apostrophes etc

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oliverwx
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apostrophes etc

Post by oliverwx » Sat Jan 07, 2006 1:19 pm

Why the double letter and apostrophe in phrases like

all'angolo

?

(Compared to, eg. al tavolo)

I mean, it looks like it's abbreviating allo.. but allo, wouldn't be appropriate anyway, since lo is for s+consonat, z etc ..?

Come to think of it, on this topic of making logical sense out of grammar conventions, why not 'l angolo and not l'angolo.. as there's no letter missing after l...

Oliver

Sorry, I seem to be in a bit of a pedantic mood!

oliverwx
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Post by oliverwx » Sat Jan 07, 2006 1:21 pm

Also

dello... nello....

come to think of it, where does the second 'l' comes from in these abbreviations? I suppose it's just that that's how we say it - it's a case of the writing matching the vocalisation, as opposed to following strict logic?

Oliver

DYD
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Post by DYD » Mon Jan 09, 2006 8:47 am

In fact, it is the elision of allo / dello / nello.

Feminine gender:
LA amica -> L'amica
DELLA amica -> DELL'amica
etc.

Masculine gender:
LO amico -> L'amico
DELLO amico -> DELL'amico
etc.

Sometimes, you may even find the "long" form in a written text when the article is on a line and the noun on the next one:
Ci vediamo allo
angolo. Porta la
amica di cui mi
hai parlato.

(Yes, it's horrible: it's the only case where the complete form is used).

From http://www.garzantilinguistica.it/dubbi_ita.html :
Davanti a una parola maschile cominciante per vocale l'elisione è obbligatoria, nel parlato e nello scritto. Davanti a un nome femminile cominciante per vocale è normale l'elisione nel parlato, mentre lo scritto tende a ripristinare la forma piena dell'articolo. La stessa tendenza riguarda le preposizioni semplici (d'essere, di essere). È comunque preferibile anche nello scritto la forma con elisione (l'urgenza, dell'opera, all'unione).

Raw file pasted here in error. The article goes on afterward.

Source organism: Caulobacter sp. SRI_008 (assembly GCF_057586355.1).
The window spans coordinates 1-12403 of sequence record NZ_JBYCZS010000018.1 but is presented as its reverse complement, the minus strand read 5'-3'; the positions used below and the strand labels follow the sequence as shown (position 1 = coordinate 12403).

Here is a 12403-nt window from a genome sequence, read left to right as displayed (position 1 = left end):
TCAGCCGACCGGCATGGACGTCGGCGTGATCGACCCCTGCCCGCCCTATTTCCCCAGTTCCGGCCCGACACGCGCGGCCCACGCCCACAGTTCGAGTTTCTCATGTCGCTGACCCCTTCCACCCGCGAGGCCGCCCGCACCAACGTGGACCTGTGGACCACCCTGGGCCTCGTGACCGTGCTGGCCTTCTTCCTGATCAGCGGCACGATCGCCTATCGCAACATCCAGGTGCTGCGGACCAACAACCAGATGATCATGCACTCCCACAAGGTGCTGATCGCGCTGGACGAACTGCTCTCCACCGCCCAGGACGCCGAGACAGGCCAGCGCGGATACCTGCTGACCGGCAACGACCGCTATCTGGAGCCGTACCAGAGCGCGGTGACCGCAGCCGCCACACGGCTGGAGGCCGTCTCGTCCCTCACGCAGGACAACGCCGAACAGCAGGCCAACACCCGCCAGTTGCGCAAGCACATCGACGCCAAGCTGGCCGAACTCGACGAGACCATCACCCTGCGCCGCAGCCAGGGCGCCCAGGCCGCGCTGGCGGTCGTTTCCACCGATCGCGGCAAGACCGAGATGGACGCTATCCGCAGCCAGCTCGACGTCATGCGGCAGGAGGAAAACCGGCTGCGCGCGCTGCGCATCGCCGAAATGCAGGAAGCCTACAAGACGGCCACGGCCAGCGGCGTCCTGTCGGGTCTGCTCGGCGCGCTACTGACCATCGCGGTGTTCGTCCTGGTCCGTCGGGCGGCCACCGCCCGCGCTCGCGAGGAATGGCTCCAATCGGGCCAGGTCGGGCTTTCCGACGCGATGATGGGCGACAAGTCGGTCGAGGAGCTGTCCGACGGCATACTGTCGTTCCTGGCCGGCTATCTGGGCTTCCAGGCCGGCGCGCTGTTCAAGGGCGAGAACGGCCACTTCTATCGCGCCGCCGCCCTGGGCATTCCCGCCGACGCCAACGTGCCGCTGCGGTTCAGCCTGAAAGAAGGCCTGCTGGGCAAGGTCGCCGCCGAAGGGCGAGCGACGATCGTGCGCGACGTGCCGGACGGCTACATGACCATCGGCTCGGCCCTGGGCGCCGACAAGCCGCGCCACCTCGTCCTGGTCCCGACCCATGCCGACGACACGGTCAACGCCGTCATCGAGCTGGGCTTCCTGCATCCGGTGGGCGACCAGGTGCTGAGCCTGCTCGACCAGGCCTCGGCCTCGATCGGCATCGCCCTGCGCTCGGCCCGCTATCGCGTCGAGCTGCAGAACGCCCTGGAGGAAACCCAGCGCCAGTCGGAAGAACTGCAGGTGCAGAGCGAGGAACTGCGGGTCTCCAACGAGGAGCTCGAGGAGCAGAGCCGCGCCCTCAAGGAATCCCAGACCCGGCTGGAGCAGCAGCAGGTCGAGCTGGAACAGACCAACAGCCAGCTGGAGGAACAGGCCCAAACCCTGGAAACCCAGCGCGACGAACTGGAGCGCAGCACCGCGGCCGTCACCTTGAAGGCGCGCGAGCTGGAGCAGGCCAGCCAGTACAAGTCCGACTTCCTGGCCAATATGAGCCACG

Please correct my English if it is not written correctly. (Ed anche l'italiano... non si sa mai! ;) ) Thanks.

oliverwx
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Post by oliverwx » Mon Jan 09, 2006 8:13 pm

Ah, OK. Thanks. So, 'lo' is for words starting with a vowel as well as s+ consonant etc, but the final vowel is removed. And that's why you use 'gli' for plurals of masculine words starting with a vowel too, then.

And 2 'l's becasue one would look/sound odd I guess?

TrentinaNE
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Post by TrentinaNE » Mon Jan 09, 2006 10:27 pm

oliverwx wrote:And 2 'l's becasue one would look/sound odd I guess?
allo = al + lo
della = del + la

I suspect that each 'l' is retained because in Italian, each is pronounced. (Yes, allo is pronounced differently than alo, though I often have difficulty hearing or enunciating the difference myself.)

Saluti,
Elisabetta

oliverwx
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Post by oliverwx » Tue Jan 10, 2006 8:36 pm

Thanks, but it's not 'retained', is it? There's only one in the first place?

It's not al+lo, it's a + lo, surely?

Oliver

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keithatengagedthinking
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Post by keithatengagedthinking » Tue Jan 10, 2006 8:45 pm

oliverwx wrote:Thanks, but it's not 'retained', is it? There's only one in the first place?

It's not al+lo, it's a + lo, surely?

Oliver
Most good Italian textbooks have a chart that explains how prepositions are combined. There will be one on my web site tonight.

I think that the reason for the double l's is the retain the short sound in Italian.

Take these two words:

pena (which means "punishment") and penna (which means "pen")

They are both pronounced differently. "Pena" sounds like "pay-nuh" - because of the one "n" the "a" is long.

In "penna", the "e" short and is pronounced "pen-nuh".

With "allo" the extra "l" is added for the same reason. One "l" and you would have just "alo", all run together with no separation of sound.

But with "allo", it sounds more like "al-lo" - I think the logic behind that is that it keeps the "a" and the "lo" distinct - both become more audible. With just "alo" it might sound confusing.

At least that's my take on it :)

If I'm wrong or totally misguided, please let me know.... 8)

TrentinaNE
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Post by TrentinaNE » Tue Jan 10, 2006 8:56 pm

oliverwx wrote:Thanks, but it's not 'retained', is it? There's only one in the first place?

It's not al+lo, it's a + lo, surely?
To quote Emily Litella: Never mind! I was thinking "al" (which is already the contraction for a + il) plus "lo", but I guess that doesn't really make sense. I shall await the opinion of i madrelingua as to the rationale.

Anyway, here is a link to a table of prepositional articles that might be useful.

Saluti,
Elisabetta

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